• What does each of the styles focus on in the citations that the other styles do not?
  •  What do the styles all have in common?
  •  What information is given in full, and what information is abbreviated in each of the styles?


Examples of citations



In-text citation

In linguistics, the study of slang has often been somewhat controversial and some have asserted that its study belongs in “an outer, extra-linguistic darkness” (Labov, 1972, p. 97).

Reference citation


Labov, W. (1972). Sociolinguistic patterns. Philadelphia: University of Pennsylvania Press.



In-text citation

In linguistics, the study of slang has often been somewhat controversial and some have asserted that its study belongs in “an outer, extra-linguistic darkness” (Labov 97).

Reference citation

Works Cited

Labov, W. Sociolinguistic Patterns. Philadelphia: University of Pennsylvania Press, 1972. Print.



In-text citation

In linguistics, the study of slang has often been somewhat controversial and some have asserted that its study belongs in “an outer, extra-linguistic darkness.”1

Reference citation

1.William Labov, Sociolinguistic Patterns. (Philadelphia: University of Pennsylvania Press, 1972), 97.


APA (American Psychological Association)

APA style is primarily used in the social and behavioral sciences (e.g. psychology, sociology, Linguistics, etc.). You may have noticed that unlike MLA style, the in-text citation used in APA includes the year that the book was published. By showing the years of the work you are citing, you allow the reader to follow the chronological development of the research you cite, and can also show your reader how recent (or historically important) the research you are citing is. Notice that in the reference citation, the author’s first name is not given, only the initial. This is likely because most disciplines would choose this style are more concerned with the research and its findings than with the author of the study. In contrast, both MLA and Chicago style give the author’s full name. Notice also that the year is the second piece of information given, all the other two styles list it last.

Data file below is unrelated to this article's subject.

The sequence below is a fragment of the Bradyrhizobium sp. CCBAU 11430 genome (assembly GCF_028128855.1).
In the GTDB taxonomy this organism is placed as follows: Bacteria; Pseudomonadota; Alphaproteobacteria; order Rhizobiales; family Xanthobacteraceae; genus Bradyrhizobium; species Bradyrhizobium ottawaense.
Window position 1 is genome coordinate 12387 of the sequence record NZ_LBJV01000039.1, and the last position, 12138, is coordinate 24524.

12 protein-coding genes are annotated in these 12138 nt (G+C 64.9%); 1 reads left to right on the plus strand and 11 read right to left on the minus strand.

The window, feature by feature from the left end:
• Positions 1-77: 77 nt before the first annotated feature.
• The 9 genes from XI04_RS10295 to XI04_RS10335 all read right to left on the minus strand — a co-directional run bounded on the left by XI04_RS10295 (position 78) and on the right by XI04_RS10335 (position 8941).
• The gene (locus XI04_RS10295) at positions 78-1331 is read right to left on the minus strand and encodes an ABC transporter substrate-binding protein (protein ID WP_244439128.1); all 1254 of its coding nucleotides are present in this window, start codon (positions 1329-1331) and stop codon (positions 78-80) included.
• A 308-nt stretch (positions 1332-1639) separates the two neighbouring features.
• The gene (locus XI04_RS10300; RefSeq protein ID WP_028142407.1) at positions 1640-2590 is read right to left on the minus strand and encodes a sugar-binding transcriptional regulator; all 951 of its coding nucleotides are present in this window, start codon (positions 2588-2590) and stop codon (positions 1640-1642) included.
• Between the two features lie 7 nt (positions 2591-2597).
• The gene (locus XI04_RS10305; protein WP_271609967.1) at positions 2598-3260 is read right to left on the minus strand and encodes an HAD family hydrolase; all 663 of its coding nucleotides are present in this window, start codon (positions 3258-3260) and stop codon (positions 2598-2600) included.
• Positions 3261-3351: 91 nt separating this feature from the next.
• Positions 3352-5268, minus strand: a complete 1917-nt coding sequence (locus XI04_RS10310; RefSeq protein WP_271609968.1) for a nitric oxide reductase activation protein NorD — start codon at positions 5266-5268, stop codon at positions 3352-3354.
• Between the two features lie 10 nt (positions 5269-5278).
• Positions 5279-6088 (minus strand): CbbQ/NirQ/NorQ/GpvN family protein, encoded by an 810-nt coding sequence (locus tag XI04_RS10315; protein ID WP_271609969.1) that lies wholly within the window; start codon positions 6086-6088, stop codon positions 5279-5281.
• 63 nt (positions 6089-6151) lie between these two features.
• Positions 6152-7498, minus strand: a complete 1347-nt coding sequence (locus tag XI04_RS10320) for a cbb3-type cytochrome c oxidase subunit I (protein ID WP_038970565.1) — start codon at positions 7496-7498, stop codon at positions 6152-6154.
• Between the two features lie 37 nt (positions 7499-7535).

MLA (Modern Language Association)

MLA style is predominantly used in the humanities (e.g. art, literature, music, etc.). You may have noticed that the in-text citation for MLA does not include the year of the work. Instead, it includes only the author’s last name and the page number. As mentioned above in the description of APA, notice that the reference citation for MLA gives the full name of the author. This is likely because works in the humanities (e.g. art, literature, music) are often more concerned with the author and his/her work than when the work was published.



Chicago style is primarily designed for history and art history, but a variation of Chicago called Turabian style was designed specifically for student research writing, and is used in many disciplines and courses, from business to mathematics. This style is very flexible, so we recommend consulting your instructor for specifics about how you should say to using Chicago/Turabian Style.

In contrast APA and MLA style, Chicago and Turabian use footnotes, meaning that information about the work is given in a footnote or endnote rather than in the text. This helps make your writing simpler and less interrupted by bibliographic information. Credit is still given to the author, and your reader can still find the information that she/he needs to find the source for themselves, but the style takes the focus off of the site of information and focuses on your own writing.


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Using Outside Material Copyright © 2020 by Ho'omana Nathan Horton and Yelin Zhao is licensed under a Creative Commons Attribution 4.0 International License, except where otherwise noted.